Paducah sick worker
Sick-worker case backlog means 6-month pay delay
Wednesday, January 12, 2005
Labor Secretary Elaine Chao says it will take her staff until May to make preparations for the 25,000 backlogged claims.
It will be midyear before disabled Paducah Gaseous Diffusion Plant workers start being compensated for diseases related to toxic exposure, the U.S. Labor Department says.
That's because the department will not have regulations and resources in place until late May to process the bulk of 25,000 claims backlogged nationwide — many for as long as four years — under a program that had been handled by the Department of Energy.
Labor Secretary Elaine Chao could not estimate how long it will take to work through the backlog but said her agency will do its best. The Labor Department is hiring 200 more claims examiners, either directly or by contract, to absorb the load.
"These workers were harmed in service to our country, and compensation to them and their families is long overdue," Chao said. "We are working very hard to ensure that this program is up and running as quickly as possible and that these workers receive the compensation they are due."
Chao and Shelby Hallmark, who heads the program, held a media teleconference Tuesday to provide an update and answer questions. The Labor Department took over the program in October by an act of Congress.
Among other things, the Labor Department pays survivors a flat $125,000 if a worker died of a covered condition. If an employee lost work before dying, compensation increases to $150,000 or $175,000, depending on extent of lost wages.
Hallmark said there about 1,000 of those cases nationwide, including about 100 that have been approved and will be paid within a month. Three checks have been issued so far: one to Lera "Ernestine" Cloyes of Ashland, widow of Paducah nuclear worker James Cloyes, and two to women in Oak Ridge, Tenn.
For the remaining cases — those of living workers who suffered disabilities and wage losses — regulations must be in place to calculate the level of compensation. Fortunately, about 90 percent of those also involve claims filed under a separate program paying $150,000 for workers with radiation-induced cancer, chronic beryllium disease and silicosis, Hallmark said.
"That does give us a leg up because our claims processors in the four district offices are familiar with the cases," he said. In some instances, claims personnel may have medical records for the same condition that prompted a claim under both programs, Hallmark said.
The new program establishes a $250,000 payment cap, which means total maximum compensation is now $400,000 under both programs. Positive findings under the cancer program are accepted under the toxic-exposure program for the same illnesses.
As of Jan. 3, the Labor Department had paid $173.4 million on behalf of 1,157 Paducah nuclear workers for radiation-induced cancers or beryllium disease. Another 999 had been referred to the National Institute of Occupational Safety and Health to determine if there was a link between exposure and disease.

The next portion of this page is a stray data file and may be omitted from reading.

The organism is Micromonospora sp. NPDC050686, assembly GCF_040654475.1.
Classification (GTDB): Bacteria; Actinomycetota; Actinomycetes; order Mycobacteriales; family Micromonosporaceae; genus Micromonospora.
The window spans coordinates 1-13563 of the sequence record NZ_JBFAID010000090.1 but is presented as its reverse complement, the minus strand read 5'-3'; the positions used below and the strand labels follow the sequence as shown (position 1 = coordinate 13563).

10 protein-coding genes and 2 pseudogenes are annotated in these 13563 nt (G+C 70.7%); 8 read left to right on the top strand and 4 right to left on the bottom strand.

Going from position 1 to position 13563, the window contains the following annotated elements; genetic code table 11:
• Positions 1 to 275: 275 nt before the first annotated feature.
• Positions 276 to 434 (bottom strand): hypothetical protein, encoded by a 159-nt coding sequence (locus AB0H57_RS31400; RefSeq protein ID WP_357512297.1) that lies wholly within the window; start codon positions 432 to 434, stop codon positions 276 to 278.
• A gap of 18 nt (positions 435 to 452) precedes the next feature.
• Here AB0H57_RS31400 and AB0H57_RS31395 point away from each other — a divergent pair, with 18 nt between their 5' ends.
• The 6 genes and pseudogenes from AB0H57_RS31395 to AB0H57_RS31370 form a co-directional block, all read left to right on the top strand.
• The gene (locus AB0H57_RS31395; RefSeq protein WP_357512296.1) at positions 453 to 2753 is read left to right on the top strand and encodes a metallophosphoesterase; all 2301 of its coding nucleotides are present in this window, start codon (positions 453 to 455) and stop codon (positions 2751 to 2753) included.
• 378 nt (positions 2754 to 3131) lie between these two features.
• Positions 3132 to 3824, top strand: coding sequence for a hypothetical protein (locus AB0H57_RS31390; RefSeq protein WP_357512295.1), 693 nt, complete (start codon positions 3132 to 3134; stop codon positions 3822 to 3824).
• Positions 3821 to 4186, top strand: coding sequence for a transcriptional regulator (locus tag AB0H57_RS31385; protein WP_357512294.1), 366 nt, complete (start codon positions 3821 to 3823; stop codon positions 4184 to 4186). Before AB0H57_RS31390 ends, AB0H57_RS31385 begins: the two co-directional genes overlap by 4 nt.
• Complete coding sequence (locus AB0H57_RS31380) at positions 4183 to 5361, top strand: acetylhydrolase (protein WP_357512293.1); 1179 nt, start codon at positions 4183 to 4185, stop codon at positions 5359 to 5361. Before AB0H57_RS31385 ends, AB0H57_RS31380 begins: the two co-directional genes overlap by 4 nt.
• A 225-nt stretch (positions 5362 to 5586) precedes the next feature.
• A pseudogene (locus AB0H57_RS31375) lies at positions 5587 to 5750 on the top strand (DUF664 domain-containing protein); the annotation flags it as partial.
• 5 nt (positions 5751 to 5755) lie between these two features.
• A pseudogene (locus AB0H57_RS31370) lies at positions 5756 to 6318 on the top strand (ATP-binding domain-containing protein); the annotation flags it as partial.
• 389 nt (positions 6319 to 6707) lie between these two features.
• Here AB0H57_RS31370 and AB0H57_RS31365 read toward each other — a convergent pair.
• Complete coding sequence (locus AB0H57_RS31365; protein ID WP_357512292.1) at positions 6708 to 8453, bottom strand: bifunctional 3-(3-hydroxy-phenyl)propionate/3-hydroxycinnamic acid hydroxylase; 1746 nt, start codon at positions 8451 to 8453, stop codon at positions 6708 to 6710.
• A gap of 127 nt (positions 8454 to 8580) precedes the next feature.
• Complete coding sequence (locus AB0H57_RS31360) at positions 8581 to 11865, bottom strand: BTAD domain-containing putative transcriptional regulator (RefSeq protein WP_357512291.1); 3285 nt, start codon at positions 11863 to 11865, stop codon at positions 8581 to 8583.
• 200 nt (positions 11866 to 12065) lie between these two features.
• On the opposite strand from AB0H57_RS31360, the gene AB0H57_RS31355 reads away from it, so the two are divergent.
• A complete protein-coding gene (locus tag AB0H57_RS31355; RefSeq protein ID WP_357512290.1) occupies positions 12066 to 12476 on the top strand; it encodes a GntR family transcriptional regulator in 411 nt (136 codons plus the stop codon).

Most of the claims denied under the cancer/beryllium disease program were because they were filed under both the Labor and Energy departments for the same condition, Hallmark said, adding that the Labor Department is reviewing those. He said 1,905 Paducah cases have been denied out of 4,433 filed.
It is too early to determine the backlog under the toxic-exposure program in individual cities like Paducah, Hallmark said, but the Labor Department is working to clarify the numbers.
Leon Owens of the local nuclear workers' union said NIOSH officials have agreed to meet at 10 a.m. Feb. 10 with current and former employees to discuss an exposure profile of the Paducah plant. He said the meeting is tentatively planned for the Robert Cherry Civic Center to provide adequate parking. A similar meeting is being arranged for Feb. 11 for construction tradesmen who have worked at the plant over the years, Owens said.
Although the plant profile was for radiation exposure only, workers think it should be expanded to cover work areas and toxins to help speed up claims under the new program, Owens said. Another concern is that the profile relies heavily on exposure data from the Energy Department, which was spotty until recent years.
NIOSH spokesman Fred Blosser encouraged those who have concerns about site profiles to contact the agency at 513-533-6800 or by e-mail at firstname.lastname@example.org.
He said NIOSH is involved only with the program for radiation-induced cancer and beryllium disease, not the toxic-exposure program. There are about 11,000 radiation exposure reconstructions pending nationwide, partly because NIOSH was understaffed in earlier years and also has had trouble getting old Energy Department records.
"We've staffed up and consequently increased the rate of doing the work," Blosser said. "To date, we've processed 6,243 cases."
Claims may be filed at the Paducah Energy Employees Compensation Resource Center, 125 Memorial Drive, next to Milner & Orr Funeral Home off Blandville Road. Phone: 534-0599 or toll-free 866-534-0599. E-mail: email@example.com.